I follow a blogger (Karen at Quilts…etc) who does awesome handwork, EPP as well as applique and hand quilting, and posts daily (!). She recently started making “tiny” hexagon flowers with 1/2″ hexagons. She usually works with 1″ hexagons, so that’s a big step down. But since I started with 1/2″ hexagons and the project I’m working on has 1/4″ squares, which have less area than 1/4″ hexagons, hers don’t seem all that tiny to me.
I started wondering what the actual tiniest WOULD be. I went to Paper Pieces to see what their smallest hexagon is (3/16″) and decided to try to baste one. I also did a 1/4″ hexagon, since those seemed to be less of a special order item. (I didn’t order these, I just printed some out from a graph paper site, since I didn’t want to wait and didn’t need 200 of them–or for them to be cut super-accurately.)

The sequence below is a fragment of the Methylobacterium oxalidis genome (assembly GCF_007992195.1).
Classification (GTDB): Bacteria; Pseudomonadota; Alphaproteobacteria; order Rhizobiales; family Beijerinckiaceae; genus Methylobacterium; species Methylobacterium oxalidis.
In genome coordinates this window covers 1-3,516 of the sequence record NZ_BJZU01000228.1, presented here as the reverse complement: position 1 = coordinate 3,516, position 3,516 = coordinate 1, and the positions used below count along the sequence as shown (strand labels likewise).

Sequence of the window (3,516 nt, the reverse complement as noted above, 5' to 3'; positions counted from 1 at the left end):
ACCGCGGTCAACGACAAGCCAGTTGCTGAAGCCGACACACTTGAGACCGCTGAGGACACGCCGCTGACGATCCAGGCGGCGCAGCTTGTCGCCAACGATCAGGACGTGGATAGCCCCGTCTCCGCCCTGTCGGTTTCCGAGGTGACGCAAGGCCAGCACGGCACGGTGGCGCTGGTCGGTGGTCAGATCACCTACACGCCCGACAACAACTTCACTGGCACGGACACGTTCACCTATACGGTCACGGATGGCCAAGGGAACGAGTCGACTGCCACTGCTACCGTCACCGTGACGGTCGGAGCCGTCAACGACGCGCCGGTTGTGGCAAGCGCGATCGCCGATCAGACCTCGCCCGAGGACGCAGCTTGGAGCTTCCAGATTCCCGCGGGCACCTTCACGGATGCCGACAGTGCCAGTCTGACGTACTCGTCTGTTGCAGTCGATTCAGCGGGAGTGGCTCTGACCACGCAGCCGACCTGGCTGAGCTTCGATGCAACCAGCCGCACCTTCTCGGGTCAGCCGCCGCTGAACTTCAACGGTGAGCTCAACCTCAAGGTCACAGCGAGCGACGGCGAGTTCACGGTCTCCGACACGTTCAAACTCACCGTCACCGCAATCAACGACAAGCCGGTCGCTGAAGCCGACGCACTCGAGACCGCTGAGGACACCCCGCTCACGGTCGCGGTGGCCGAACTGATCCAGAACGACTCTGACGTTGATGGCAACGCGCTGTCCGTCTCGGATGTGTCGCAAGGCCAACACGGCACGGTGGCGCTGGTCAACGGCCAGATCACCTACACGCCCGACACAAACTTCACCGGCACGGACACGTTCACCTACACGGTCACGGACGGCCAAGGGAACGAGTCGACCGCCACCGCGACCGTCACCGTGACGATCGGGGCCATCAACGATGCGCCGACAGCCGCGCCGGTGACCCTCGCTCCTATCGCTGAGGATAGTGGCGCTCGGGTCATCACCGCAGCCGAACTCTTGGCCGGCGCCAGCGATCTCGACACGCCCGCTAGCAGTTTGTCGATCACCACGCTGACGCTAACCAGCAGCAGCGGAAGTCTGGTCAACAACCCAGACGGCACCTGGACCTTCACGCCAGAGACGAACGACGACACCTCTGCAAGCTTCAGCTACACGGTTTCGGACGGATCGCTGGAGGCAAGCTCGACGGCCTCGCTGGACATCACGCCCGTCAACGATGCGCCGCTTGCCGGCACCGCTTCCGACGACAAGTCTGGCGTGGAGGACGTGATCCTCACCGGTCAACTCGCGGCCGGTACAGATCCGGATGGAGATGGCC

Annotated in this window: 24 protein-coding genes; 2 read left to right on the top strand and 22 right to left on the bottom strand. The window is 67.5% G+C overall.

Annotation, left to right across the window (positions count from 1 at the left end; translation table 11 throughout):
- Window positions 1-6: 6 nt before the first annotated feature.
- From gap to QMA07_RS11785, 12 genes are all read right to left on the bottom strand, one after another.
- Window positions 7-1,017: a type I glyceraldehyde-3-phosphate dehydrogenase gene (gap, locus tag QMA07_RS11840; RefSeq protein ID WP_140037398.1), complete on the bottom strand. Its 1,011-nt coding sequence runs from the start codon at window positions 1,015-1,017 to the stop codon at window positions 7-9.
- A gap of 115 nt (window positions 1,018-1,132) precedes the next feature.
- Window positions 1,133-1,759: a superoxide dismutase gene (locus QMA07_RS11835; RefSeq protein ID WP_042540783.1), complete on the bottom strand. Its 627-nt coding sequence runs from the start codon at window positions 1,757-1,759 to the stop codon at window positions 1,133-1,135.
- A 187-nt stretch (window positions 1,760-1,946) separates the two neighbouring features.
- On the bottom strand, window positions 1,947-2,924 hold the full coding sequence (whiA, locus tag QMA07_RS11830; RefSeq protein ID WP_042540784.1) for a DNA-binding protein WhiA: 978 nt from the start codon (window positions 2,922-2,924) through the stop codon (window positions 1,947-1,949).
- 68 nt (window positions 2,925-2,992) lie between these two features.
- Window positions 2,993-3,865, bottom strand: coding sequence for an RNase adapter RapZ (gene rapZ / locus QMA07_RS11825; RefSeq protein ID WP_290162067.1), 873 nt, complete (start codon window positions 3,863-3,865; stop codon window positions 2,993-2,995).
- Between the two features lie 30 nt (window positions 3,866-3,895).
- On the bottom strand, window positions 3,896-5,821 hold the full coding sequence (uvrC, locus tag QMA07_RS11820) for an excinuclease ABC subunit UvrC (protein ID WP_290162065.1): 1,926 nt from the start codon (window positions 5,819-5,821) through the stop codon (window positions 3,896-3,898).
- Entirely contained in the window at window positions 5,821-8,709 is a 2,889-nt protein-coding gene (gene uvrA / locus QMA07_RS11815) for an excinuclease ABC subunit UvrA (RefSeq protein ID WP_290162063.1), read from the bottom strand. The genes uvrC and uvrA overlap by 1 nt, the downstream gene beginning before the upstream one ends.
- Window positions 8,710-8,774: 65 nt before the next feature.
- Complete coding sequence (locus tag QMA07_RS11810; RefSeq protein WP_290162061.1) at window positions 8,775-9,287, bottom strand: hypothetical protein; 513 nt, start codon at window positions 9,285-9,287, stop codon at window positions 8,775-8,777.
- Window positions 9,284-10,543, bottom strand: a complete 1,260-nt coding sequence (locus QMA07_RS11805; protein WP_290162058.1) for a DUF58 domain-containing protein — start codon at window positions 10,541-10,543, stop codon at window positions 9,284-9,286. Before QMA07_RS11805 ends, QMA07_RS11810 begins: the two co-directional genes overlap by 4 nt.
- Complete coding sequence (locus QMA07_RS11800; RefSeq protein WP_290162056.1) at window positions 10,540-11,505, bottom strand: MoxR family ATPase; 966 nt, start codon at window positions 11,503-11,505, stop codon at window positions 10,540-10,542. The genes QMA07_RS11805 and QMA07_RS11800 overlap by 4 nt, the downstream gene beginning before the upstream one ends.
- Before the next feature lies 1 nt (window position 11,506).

Front and back, with a US penny for scale:
They were actually not as annoying to baste as you might imagine, though if I ever did it again, I’d use a slightly bigger seam allowance on both of them, and a MUCH finer needle. I might make a single flower of each for fun, to see how the sewing-together goes.
I was curious, so I did some math, and in dollhouse scale (1″:12″), the 3/16″ hexagons would equate to 2.25″ hexagons, which is a reasonable size for a quilt. The 1/4″ hexagons equate to 3″ hexagons in full scale. (That math was easier.) The 3″ hexagons are also still a reasonable size for a quilt showing off big chunks of large-print fabric.
These sizes would make sense for jewelry, like a flower pendant. That would eliminate the problem of how to keep the work supple with such small seam allowances. Maybe using a very lightweight fusible interfacing on the back to lock in those seam allowances? I don’t have enough sewing experience to say for sure, but I think even that would destroy the drape at dollhouse scale.
There might be a 3/16″ dollhouse grandmother’s flower garden (or just totally scrappy) quilt in my future. Way, way in my future.